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Review: East Side Kings (Austin)

East Side Kings Food Truck

East Side Kings Food Truck

So I learned the hard way that most food trucks in Austin are dark on Mondays. Thankfully, East Side King’s trucks still operate on Mondays so the food conquest wasn’t a failure. East Side King has three locations, but we settled on visiting the East Side Kings at Liberty Bar.

The space is located in a pretty quiet area of Austin, but it was still pretty busy for a Monday night. After looking at the menu, I ordered Poor Qui’s Buns, Thai Chicken Karaage and Derek’s Favorite Chicken Buns.

Something I love about food truck (and East Side King is no exception) is the fact that things are cooked to order. East Side King incorporates a lot of herbs into the dishes and all were fresh and crisp.

Poor Qui's Bun

Poor Qui's Bun

The first thing I tried were the Poor Qui’s Buns — roasted pork belly in steamed buns, Hoisin sauce, cucumber kimchi and green onion. Delicious. The pork belly was crackly and blended perfectly with the crunch and acidity of the cucumber kimchi. The bun was light and fluffy and didn’t distract from the overall taste of all the elements.

Next I sampled the Thai Chicken Karaage — deep fried chicken thigh with sweet and spicy sauce, fresh basil, cilantro, mint, onion and jalapeno. I’m willing to go on record and state that thighs are the most underrated cut of chicken. They have so much flavor and East Side King really brought out the flavor with the mix of herbs, jalapeno and the sauce. It was crispy, hot, cool and refreshing. The perfect dish for a warm night.

Thai Chicken Karaage

Thai Chicken Karaage

This dish also paired really well with my Shiner Bock. So don’t forget about the right beer.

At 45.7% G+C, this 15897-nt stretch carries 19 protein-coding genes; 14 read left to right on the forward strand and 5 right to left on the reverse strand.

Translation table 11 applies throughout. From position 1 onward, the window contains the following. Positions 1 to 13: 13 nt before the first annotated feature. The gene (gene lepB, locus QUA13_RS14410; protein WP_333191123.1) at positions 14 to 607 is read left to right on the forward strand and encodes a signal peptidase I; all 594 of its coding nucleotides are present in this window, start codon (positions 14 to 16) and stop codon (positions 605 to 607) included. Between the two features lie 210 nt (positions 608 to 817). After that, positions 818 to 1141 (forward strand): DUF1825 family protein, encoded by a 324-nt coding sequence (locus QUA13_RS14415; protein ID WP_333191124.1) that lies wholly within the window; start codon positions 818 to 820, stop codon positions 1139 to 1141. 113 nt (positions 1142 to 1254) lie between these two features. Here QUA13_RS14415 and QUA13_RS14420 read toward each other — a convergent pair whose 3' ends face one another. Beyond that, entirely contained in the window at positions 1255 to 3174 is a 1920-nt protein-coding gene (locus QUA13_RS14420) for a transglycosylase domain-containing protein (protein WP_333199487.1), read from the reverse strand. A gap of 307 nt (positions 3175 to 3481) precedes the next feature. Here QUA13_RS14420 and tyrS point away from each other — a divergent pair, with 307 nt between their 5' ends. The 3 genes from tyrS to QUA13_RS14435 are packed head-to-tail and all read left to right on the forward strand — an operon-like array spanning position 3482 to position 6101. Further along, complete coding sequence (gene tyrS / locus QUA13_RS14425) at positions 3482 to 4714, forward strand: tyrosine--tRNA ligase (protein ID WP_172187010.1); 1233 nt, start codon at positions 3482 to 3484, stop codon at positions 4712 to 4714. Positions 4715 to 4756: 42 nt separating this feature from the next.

Finally, I tried the Derek’s Favorite Chicken Buns. Once again, the chicken thigh pieces were crisped to perfect. This bun was composed of deep-fried chicken thigh, Thai flavored spicy mayo, fresh basil, cilantro, mint, onion and jalapeno. This turned out to be my favorite dish. The pillowy soft bun mixed with the herbs and crispy chicken provided a very textured, yet simple dish.

I’m a big fan of Asian cuisine, and East Side King can hold it’s own as a serious Asian dining experience — albeit outside of the standard brick and mortar. It’s no wonder Anthony Bourdain stopped by on his most recent visit to Austin.

Derek's Favorite Chicken Buns

Derek's Favorite Chicken Buns

The brains behind East Side King consist of former chefs from Uchi, one of Austin’s top Asian restaurants. They’re really onto something here as they’re now up to three truck — each with a unique menu. They’re also smart to open on Monday nights, they pretty much have a Monday night monopoly.

I’ll have to wait to continue my food truck conquests on my next visit to Austin. Just not on a Monday.

East Side King trucks operate outside of Liberty Bar, The Grackle and Shangri-La in Austin. Hours vary so visit the East Side King site for more info.

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Posted by on October 21, 2011 in Eatin'

 

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Review: Lambert’s (Austin)

Crispy Wild Boar Ribs

Crispy Wild Boar Ribs

There was no way in hell I was going to take a trip to Texas and not leave without having barbecue. Brisket is one of my favorite cuts of beef so my tastebuds were set on having some great brisket. Based on my Austin friend’s recommendation, we headed to Lambert’s in downtown Austin so I could cure my barbecue/brisket craving.